Why is it Happening? First and foremost, we see SAP’s announcements as affirmation of the accelerating move by enterprise business users and IT buyers toward not only Cloud, but toward the entire collection of technologies and capabilities that enable the embryonic Boundary-free Enterprise business and technology archetype that is increasingly preferred and implemented in most markets (read, “Emergent Trends and SPPs in The Boundary-free Enterprise”).

It would be hard to envision a more apt “poster child” for the rapidly-shifting realities of enterprise IT than SAP. There are few entities with a more entrenched position and reputation at the core of traditional, server-based, data center-oriented IT.

But here SAP is, only a few years removed from its initial forays into Cloud-based technologies and business, affirming that a Cloud-centric, platform-based business and technology architecture is its next ticket to prosperity.

It’s not been sudden by any means. SAP has gone through a series of very public moves over several years in its journey toward today’s Cloud-centric construct, including investments, acquisitions, along with technology and offering development efforts, not all of which have gone as the company planned.

What finally made this change possible for SAP is broad and deep company willingness and ability to shift most of its core culture, along with its technology and business models, toward the new reality. As recently as 2010, there were significant doubts that SAP would, or even could, accomplish such a feat. The company was seen as trying to engineer traditional approaches and solutions to emergent, advanced, mostly Cloud-based competition and demands.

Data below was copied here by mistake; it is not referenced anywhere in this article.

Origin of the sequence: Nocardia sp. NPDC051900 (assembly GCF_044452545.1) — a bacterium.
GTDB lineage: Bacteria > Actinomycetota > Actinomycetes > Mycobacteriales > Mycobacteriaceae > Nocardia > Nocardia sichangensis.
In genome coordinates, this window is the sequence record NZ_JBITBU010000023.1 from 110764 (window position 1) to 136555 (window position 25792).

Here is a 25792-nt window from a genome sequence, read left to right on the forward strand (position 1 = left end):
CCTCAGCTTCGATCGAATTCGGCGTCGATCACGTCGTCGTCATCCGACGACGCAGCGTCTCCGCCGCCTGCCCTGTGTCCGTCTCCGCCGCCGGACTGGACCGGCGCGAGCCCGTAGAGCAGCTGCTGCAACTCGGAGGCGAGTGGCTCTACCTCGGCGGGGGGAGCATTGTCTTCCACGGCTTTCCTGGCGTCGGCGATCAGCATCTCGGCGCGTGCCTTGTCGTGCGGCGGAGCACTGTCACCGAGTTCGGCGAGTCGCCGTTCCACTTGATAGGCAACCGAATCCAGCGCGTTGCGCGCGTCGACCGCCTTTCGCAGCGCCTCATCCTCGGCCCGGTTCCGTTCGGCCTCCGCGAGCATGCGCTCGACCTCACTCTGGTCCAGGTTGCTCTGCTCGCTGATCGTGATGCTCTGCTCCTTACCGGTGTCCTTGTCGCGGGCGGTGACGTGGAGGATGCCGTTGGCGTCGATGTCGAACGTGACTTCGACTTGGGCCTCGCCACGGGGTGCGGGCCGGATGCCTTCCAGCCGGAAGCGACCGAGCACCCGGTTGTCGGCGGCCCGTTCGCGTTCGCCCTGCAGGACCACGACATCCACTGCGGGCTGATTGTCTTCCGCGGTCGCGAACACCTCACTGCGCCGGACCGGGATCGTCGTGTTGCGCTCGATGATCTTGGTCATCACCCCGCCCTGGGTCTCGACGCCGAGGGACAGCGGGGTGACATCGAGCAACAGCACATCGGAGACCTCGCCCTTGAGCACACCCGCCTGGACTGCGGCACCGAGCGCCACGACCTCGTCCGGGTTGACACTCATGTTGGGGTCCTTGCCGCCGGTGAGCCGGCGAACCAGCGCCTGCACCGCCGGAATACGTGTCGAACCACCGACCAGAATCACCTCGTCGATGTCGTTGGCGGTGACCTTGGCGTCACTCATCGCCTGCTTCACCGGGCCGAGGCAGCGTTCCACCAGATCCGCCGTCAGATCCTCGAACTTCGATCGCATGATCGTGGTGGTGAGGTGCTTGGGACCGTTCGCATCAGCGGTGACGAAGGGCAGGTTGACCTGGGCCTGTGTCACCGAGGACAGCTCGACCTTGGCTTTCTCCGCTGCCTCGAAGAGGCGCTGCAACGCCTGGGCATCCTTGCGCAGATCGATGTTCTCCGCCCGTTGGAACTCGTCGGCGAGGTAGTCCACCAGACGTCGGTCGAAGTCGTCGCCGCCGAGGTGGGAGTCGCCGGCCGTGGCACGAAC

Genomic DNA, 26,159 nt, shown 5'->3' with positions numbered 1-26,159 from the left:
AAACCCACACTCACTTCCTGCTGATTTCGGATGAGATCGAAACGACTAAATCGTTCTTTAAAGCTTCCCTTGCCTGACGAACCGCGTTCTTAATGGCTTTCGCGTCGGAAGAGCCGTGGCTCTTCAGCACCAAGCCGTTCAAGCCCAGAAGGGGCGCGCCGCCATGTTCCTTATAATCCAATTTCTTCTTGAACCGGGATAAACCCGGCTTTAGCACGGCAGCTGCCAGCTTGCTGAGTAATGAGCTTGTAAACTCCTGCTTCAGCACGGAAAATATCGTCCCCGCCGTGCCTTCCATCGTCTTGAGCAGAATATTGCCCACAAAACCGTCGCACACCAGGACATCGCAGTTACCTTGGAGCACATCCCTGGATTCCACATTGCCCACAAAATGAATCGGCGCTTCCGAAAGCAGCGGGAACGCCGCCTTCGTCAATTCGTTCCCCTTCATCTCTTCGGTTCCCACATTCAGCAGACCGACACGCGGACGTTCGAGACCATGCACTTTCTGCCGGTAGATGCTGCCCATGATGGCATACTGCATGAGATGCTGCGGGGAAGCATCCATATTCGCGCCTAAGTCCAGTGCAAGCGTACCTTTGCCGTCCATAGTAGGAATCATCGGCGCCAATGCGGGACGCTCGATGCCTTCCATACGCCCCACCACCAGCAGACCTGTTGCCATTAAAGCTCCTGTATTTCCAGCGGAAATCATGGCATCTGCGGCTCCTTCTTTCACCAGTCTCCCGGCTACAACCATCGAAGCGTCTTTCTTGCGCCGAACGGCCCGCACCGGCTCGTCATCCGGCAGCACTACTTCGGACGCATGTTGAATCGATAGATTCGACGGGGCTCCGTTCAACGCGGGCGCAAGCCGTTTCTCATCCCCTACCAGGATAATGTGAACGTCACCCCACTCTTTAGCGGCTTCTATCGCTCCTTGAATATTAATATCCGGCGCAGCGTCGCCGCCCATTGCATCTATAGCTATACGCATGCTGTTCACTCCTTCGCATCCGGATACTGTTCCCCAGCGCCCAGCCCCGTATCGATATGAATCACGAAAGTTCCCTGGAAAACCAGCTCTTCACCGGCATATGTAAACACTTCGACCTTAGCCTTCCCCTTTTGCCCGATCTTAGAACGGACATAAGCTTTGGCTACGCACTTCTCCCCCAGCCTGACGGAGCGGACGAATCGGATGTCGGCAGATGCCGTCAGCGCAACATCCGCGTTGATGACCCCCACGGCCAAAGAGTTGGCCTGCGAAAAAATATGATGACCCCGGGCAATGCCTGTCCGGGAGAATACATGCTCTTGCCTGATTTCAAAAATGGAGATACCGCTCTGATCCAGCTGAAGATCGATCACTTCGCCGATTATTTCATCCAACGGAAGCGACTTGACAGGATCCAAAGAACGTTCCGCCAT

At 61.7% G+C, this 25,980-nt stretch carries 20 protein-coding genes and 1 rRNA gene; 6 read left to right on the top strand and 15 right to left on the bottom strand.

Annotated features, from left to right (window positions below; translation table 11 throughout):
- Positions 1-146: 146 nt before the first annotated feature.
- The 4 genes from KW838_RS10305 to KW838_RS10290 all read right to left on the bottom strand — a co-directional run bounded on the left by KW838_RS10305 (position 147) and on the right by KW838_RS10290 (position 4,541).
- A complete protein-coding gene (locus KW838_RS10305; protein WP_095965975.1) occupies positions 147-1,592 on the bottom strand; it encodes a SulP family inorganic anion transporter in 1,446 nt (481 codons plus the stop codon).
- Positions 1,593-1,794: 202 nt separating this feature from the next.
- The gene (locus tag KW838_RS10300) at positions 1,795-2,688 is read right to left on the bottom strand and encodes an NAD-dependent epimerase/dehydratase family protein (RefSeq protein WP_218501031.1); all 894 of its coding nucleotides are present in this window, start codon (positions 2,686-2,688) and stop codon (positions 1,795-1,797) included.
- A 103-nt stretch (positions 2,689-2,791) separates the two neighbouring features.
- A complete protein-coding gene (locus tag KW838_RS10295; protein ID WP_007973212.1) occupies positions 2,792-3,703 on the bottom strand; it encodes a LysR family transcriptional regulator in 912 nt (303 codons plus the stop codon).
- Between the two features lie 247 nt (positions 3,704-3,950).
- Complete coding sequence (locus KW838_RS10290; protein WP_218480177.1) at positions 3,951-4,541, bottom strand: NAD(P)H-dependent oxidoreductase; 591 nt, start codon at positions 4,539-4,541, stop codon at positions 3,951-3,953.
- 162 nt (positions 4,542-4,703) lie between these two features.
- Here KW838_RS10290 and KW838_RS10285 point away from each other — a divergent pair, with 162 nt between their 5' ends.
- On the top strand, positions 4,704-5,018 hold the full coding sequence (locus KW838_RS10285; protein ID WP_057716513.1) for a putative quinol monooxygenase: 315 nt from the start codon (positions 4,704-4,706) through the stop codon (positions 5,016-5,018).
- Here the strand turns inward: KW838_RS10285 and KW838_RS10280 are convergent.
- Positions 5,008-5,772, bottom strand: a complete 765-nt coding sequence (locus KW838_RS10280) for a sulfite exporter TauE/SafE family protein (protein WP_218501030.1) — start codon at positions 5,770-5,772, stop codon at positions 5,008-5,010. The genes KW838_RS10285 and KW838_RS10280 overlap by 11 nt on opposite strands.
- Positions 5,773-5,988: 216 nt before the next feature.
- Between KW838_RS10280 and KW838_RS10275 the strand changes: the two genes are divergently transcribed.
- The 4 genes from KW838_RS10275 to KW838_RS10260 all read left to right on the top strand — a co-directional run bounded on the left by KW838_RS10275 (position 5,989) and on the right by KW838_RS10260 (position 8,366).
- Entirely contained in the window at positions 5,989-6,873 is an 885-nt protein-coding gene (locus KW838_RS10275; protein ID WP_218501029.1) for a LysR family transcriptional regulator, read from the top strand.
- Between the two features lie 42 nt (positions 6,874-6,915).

As Saugatuck research and analysis has shown repeatedly, the ability to compete and succeed in Cloud (or any business IT paradigm shift) lies in a provider’s ability to adapt, including re-inventing itself, creating new businesses, and developing entirely new visions. That adaptability does not always begin at the top levels of management, but top levels must be completely on board, and must be in synch with every other level – and then must work to convert the existing customer+partner ecosystem to the new vision while fostering new means of growth (e.g., new channels, partners, customer types, business units, sales teams).

Protect the legacy customer and partner (i.e., developers, ISVs, VARs, SIs) base for SAP by enabling them to retain their existing technologies, software, processes, and practices while addressing their needs and desires for more flexibility and creativity in business and IT.

It also (of course) enables significant new revenue streams – really, a new business model – for SAP that includes positioning SAP’s future with HANA as a provider of core enterprise DBMS capabilities, shifting SAP’s own center farther from apps builder more toward apps architect. In many ways, SAP is positioning itself much as Oracle did years ago, with a relatively advanced DBMS platform that enables a massive ecosystem of enterprise app, system, and services development well beyond what a single app maker could cultivate.

For an extended version of this Research Alert, visit Saugatuck Technology.